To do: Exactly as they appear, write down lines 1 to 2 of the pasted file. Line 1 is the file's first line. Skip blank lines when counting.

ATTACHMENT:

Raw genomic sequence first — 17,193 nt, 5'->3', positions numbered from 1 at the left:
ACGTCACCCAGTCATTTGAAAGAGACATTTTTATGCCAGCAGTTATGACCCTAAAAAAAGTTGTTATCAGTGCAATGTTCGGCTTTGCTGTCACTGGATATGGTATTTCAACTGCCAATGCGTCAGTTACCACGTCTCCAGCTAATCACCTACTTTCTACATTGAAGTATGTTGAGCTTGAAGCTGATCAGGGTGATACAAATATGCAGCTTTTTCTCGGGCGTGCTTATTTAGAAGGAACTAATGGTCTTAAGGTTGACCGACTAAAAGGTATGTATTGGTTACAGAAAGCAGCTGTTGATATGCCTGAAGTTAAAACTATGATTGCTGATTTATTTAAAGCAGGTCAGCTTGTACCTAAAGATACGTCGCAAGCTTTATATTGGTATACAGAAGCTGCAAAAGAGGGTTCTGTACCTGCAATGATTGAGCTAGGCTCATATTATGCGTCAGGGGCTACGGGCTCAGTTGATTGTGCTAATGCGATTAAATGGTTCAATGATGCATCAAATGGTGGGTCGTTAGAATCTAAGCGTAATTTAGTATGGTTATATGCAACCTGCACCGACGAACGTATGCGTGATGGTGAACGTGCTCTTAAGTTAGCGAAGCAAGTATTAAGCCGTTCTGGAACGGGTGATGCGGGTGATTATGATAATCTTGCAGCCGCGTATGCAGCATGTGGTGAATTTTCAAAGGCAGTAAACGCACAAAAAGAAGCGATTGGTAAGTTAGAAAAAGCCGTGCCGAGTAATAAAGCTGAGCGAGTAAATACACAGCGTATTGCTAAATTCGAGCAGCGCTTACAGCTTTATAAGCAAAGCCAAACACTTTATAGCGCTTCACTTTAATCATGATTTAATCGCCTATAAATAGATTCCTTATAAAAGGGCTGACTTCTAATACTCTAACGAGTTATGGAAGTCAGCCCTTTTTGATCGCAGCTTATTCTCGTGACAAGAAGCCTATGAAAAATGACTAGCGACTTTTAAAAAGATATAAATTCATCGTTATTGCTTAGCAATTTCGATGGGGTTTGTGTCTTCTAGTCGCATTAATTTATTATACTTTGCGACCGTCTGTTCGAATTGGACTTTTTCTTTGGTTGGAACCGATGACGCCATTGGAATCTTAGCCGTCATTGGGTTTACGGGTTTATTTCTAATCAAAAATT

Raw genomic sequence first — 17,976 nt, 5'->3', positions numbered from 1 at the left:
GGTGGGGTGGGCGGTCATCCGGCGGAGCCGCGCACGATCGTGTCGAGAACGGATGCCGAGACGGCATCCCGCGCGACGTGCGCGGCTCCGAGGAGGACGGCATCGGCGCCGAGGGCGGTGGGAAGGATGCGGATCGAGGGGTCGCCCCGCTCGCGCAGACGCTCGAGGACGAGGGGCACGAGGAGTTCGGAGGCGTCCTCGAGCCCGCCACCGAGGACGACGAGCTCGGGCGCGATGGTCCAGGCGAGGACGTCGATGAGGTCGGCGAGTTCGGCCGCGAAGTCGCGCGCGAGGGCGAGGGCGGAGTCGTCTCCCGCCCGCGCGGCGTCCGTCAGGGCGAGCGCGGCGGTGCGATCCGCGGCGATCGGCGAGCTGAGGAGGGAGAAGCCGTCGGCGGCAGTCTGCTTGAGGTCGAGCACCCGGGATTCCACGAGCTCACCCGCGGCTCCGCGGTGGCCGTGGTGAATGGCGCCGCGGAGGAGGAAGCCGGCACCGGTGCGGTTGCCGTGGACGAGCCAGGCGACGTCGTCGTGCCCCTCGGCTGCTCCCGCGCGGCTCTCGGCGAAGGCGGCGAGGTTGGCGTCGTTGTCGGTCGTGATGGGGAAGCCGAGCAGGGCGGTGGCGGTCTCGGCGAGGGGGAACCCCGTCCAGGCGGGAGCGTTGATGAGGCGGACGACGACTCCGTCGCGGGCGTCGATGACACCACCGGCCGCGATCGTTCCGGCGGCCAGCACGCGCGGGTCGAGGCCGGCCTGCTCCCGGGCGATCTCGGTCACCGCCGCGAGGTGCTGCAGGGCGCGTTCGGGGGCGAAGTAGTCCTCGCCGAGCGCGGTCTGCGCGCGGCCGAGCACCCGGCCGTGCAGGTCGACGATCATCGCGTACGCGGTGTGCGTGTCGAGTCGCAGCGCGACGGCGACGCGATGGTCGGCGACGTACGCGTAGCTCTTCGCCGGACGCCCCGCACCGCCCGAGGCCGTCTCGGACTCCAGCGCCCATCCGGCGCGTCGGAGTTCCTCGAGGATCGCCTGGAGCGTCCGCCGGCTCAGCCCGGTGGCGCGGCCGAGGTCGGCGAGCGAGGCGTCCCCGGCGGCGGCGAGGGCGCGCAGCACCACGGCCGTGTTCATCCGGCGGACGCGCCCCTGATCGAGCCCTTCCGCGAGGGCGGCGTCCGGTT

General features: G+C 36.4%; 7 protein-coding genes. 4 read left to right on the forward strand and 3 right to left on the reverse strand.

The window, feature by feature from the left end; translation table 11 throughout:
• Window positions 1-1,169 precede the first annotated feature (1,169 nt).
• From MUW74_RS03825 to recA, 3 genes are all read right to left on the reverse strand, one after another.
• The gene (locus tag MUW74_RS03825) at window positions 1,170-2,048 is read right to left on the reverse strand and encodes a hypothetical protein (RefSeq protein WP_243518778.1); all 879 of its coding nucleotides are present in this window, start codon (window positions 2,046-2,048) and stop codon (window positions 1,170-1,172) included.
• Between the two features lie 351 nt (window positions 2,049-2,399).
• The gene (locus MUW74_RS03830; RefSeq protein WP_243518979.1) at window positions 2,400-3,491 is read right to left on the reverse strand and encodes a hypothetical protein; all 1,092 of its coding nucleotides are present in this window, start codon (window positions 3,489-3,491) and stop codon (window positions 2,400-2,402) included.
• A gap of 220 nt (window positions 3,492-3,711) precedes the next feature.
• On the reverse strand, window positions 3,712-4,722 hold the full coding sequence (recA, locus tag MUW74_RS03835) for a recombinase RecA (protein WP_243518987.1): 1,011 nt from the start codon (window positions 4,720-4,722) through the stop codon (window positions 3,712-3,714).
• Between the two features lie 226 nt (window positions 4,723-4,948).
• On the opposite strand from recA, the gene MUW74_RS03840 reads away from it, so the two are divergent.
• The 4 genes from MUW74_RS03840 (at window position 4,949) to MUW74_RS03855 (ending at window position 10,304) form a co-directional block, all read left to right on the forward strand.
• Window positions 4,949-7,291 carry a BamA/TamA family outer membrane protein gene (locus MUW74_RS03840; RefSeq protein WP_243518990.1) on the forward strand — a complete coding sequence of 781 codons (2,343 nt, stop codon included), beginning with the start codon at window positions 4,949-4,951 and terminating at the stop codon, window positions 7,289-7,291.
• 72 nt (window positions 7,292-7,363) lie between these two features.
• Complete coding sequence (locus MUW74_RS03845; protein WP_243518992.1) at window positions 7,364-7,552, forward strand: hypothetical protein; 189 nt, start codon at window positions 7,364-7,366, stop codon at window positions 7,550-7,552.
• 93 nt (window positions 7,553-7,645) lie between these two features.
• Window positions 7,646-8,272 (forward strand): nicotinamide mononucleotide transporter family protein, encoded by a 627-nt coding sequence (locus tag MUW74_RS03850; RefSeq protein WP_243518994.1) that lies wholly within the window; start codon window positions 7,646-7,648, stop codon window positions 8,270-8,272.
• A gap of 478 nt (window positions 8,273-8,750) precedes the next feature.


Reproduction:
Raw genomic sequence first — 17,193 nt, 5'->3', positions numbered from 1 at the left:
ACGTCACCCAGTCATTTGAAAGAGACATTTTTATGCCAGCAGTTATGACCCTAAAAAAAGTTGTTATCAGTGCAATGTTCGGCTTTGCTGTCACTGGATATGGTATTTCAACTGCCAATGCGTCAGTTACCACGTCTCCAGCTAATCACCTACTTTCTACATTGAAGTATGTTGAGCTTGAAGCTGATCAGGGTGATACAAATATGCAGCTTTTTCTCGGGCGTGCTTATTTAGAAGGAACTAATGGTCTTAAGGTTGACCGACTAAAAGGTATGTATTGGTTACAGAAAGCAGCTGTTGATATGCCTGAAGTTAAAACTATGATTGCTGATTTATTTAAAGCAGGTCAGCTTGTACCTAAAGATACGTCGCAAGCTTTATATTGGTATACAGAAGCTGCAAAAGAGGGTTCTGTACCTGCAATGATTGAGCTAGGCTCATATTATGCGTCAGGGGCTACGGGCTCAGTTGATTGTGCTAATGCGATTAAATGGTTCAATGATGCATCAAATGGTGGGTCGTTAGAATCTAAGCGTAATTTAGTATGGTTATATGCAACCTGCACCGACGAACGTATGCGTGATGGTGAACGTGCTCTTAAGTTAGCGAAGCAAGTATTAAGCCGTTCTGGAACGGGTGATGCGGGTGATTATGATAATCTTGCAGCCGCGTATGCAGCATGTGGTGAATTTTCAAAGGCAGTAAACGCACAAAAAGAAGCGATTGGTAAGTTAGAAAAAGCCGTGCCGAGTAATAAAGCTGAGCGAGTAAATACACAGCGTATTGCTAAATTCGAGCAGCGCTTACAGCTTTATAAGCAAAGCCAAACACTTTATAGCGCTTCACTTTAATCATGATTTAATCGCCTATAAATAGATTCCTTATAAAAGGGCTGACTTCTAATACTCTAACGAGTTATGGAAGTCAGCCCTTTTTGATCGCAGCTTATTCTCGTGACAAGAAGCCTATGAAAAATGACTAGCGACTTTTAAAAAGATATAAATTCATCGTTATTGCTTAGCAATTTCGATGGGGTTTGTGTCTTCTAGTCGCATTAATTTATTATACTTTGCGACCGTCTGTTCGAATTGGACTTTTTCTTTGGTTGGAACCGATGACGCCATTGGAATCTTAGCCGTCATTGGGTTTACGGGTTTATTTCTAATCAAAAATT